REGIONAL TRADE ALLIANCES CONTINUE TO BUILD MOMENTUM
As the United States focuses on renegotiating the North American Free Trade Agreement, regional trade alliances are building momentum as Japan’s economic revitalization minister vowed this week to take the lead on advancing the Trans-Pacific Partnership (TPP) agreement. The United States exited the TPP in early 2017. The leaders of the 11 remaining countries are to meet this month during the Asia-Pacific Economic Corporation (APEC) meeting. NPPC continues to urge the Trump administration to explore bilateral free trade agreements with other countries, beginning with Japan.
NPPC BACKS U.S. MARKET ACCESSS TO INDIA
USDA Undersecretary for Trade and Foreign Affairs Ted McKinney this week is leading an agribusiness trade mission to India in an effort to increase U.S. agricultural export levels there; India’s market is closed to U.S. pork exports. NPPC has been working for many years to level the playing field by eliminating non-scientific trade barriers on U.S. pork imports in India, which currently benefits from the Generalized System of Preferences (GSP), a U.S. preferential trade program providing duty-free access to countries shipping goods to the United States.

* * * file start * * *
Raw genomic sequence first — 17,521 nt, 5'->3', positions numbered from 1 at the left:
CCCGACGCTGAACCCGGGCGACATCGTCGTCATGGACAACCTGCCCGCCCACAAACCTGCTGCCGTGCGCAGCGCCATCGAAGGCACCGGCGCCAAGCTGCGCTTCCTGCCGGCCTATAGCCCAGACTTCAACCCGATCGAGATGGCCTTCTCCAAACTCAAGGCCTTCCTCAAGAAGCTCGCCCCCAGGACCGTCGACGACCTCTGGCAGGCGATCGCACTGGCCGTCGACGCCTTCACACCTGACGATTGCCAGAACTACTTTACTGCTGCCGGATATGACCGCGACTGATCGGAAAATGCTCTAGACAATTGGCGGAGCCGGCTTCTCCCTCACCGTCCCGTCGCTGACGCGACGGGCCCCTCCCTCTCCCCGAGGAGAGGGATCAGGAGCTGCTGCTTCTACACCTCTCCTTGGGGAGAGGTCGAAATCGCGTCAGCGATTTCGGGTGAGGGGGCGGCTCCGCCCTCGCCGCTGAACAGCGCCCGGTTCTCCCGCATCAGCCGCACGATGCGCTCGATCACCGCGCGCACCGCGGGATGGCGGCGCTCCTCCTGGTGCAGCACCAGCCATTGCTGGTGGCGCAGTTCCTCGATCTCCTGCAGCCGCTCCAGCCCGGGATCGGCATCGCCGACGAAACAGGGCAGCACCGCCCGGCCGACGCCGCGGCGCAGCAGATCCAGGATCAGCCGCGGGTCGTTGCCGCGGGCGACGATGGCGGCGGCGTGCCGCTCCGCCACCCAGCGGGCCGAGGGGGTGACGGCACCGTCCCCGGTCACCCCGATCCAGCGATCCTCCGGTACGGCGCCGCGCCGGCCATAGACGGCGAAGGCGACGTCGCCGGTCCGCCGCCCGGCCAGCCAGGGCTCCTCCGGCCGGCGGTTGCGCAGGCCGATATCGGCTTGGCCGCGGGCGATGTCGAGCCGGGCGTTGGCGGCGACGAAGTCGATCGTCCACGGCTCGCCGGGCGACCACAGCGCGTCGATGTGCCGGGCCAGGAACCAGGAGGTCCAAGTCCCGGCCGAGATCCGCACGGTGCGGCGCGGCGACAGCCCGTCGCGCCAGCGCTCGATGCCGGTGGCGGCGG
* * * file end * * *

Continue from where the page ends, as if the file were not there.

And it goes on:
NPPC REQUESTS EXEMPTION FROM ELD REGULATIONS FOR LIVESTOCK HAULERS
NPPC this week asked the Department of Transportation’s Federal Motor Carrier Safety Administration (FMCSA) for a livestock exemption to a regulation requiring all commercial truck drivers to use an electronic logging device (ELD) to record hours-of-service (HOS). The new rule is to take effect on Dec. 18, 2017. NPPC has requested the exemption on the grounds that the FMCSA’s HOS rules are not currently compatible with the animal welfare protocols of livestock haulers. FMCSA is now accepting public comment on NPPC’s application for exemption. Comments are due on or before Nov. 30, 2017.
NPPC, U.S. POULTRY AND EGG ASSOCIATION TEAM UP TO REDRAFT FIRE CODE